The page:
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Music Technology

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This is a course for anyone who has an interest in how music and sound is recorded, manipulated and produced. This course will enable students to develop specific skills working in a studio based environment, writing original music alongside making and refining recordings using live and synthesised instruments. This is underpinned by developing a theoretical understanding of sound and audio production to be demonstrated through analysis, essay writing, critical thinking and organisation of information. Students will also develop transferable skills in managing projects and people, analysing and critically assessing work, working to a brief and developing creativity and imagination.



Unit 1: Recording

(Coursework, 20% of the qualification)

Students will learn how to make high quality recordings using the studio facilities at Huntington. They will be taught how to capture, edit, process and mix an audio recording. The chosen track will be from a list of 10 songs provided by the exam board. The student will take on the role of ‘producer’ and as such there is no requirement to perform any of the parts (suitable musicians will be identified); however, there are ample opportunities to perform for those that wish to.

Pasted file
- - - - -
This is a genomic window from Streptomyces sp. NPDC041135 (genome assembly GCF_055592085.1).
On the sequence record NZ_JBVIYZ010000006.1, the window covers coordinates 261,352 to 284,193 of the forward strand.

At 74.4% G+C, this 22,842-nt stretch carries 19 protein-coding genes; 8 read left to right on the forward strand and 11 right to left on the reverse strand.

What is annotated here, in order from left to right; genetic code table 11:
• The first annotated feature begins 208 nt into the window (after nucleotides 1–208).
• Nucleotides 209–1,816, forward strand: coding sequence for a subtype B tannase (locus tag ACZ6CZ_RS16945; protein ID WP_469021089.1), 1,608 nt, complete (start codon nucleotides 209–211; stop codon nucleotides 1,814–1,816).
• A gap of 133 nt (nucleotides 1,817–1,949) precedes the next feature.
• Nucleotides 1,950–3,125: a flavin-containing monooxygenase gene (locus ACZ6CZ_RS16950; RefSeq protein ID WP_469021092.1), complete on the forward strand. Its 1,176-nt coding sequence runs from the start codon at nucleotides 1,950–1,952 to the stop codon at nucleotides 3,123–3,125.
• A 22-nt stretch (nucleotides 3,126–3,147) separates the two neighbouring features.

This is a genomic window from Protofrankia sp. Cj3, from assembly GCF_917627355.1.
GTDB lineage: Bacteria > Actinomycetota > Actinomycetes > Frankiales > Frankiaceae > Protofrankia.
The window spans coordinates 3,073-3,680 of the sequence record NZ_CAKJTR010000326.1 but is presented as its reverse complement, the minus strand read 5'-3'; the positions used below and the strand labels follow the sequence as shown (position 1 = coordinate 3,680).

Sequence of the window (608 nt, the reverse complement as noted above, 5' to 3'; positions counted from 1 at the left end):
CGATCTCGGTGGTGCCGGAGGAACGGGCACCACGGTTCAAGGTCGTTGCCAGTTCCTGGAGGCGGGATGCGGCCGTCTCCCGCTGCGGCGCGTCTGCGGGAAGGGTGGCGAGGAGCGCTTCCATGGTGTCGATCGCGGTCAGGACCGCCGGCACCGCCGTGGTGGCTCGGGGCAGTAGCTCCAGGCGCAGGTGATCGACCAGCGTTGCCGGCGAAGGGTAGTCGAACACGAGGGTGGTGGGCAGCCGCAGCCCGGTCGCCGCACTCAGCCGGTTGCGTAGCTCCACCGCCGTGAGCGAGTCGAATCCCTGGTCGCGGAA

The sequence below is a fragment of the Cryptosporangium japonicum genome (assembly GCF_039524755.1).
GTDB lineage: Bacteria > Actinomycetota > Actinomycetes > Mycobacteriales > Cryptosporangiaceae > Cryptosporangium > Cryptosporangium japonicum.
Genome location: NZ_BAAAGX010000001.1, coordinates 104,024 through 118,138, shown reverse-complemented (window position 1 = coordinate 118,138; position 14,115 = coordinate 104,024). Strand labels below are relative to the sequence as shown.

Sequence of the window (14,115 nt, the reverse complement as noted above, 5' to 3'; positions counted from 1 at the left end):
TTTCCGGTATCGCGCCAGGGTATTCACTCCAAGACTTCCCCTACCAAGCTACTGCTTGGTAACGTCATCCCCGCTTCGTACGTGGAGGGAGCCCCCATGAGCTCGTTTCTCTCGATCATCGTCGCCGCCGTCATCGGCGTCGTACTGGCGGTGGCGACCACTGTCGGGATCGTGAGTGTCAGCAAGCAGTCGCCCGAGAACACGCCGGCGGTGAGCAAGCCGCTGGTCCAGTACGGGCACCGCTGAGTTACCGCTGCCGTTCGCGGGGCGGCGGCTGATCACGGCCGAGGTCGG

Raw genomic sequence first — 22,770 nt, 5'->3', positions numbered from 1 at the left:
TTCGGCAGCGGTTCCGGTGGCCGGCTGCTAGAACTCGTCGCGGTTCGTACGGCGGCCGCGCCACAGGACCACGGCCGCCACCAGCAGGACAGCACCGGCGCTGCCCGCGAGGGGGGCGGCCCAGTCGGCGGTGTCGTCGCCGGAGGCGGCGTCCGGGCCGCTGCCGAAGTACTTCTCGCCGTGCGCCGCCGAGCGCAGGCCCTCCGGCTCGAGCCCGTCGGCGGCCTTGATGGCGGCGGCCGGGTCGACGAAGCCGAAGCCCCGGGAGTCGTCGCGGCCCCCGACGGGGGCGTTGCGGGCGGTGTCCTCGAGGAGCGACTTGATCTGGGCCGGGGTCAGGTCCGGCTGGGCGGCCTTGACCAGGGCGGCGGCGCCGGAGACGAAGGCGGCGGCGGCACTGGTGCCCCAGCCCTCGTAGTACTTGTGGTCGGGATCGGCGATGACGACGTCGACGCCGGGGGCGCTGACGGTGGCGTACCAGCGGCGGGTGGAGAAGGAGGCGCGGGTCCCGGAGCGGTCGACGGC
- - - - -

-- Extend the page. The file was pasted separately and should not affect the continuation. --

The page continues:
Unit 2: Technology-based composition

(Coursework, 20% of the qualification)

Students will be taught the principles of crafting high quality musical compositions using technology. Through creating, editing, manipulating and organising sound – students will respond to one of the briefs set each year. Students will learn how to work creatively with synthesisers, sampled audio and effects units.


Unit 3: Listening and analysing

(1 hour 30 minutes written exam)

Students will explore the history and development of recording and production technology as well as contemporary recording and production techniques. They will explore how music technology is used for both corrective and creative purposes and will demonstrate this knowledge in the context of a set of unfamiliar commercial recordings. Students will each receive an individual CD which they will control during the examination.


Unit 4: Producing and analysing

(2 hours 15 minutes written and practical exam)

Students will be examined on their knowledge and understanding of editing, mixing and production techniques. Each student will be provided with a set of unfamiliar audio and MIDI materials which they will correct and combine to form a completed mix. Student will answer questions related to the practical tasks and provide written commentaries on music technology theory. Students’ capacity to apply familiar knowledge both theoretical and practical to unfamiliar scenarios develops problem solving and creative thinking which are invaluable transferable skills.



An advanced level course in Music Technology is good preparation for anyone considering a potential career in the professional world of the Music and associated Creative industries. Music Technology is good preparation for anyone considering a degree in Music, Music Technology, Sound Production or Sound Engineering, although the transferable skills learnt on the course are applicable to any courses or profession where project management, working to deadlines, and liaising with a client are required.



Students who study Music Technology must achieve five GCSE grades from 9 – 4 in a range of subjects.  No prior knowledge of Music Technology is necessary.

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Click here to access a Music Technology bridging task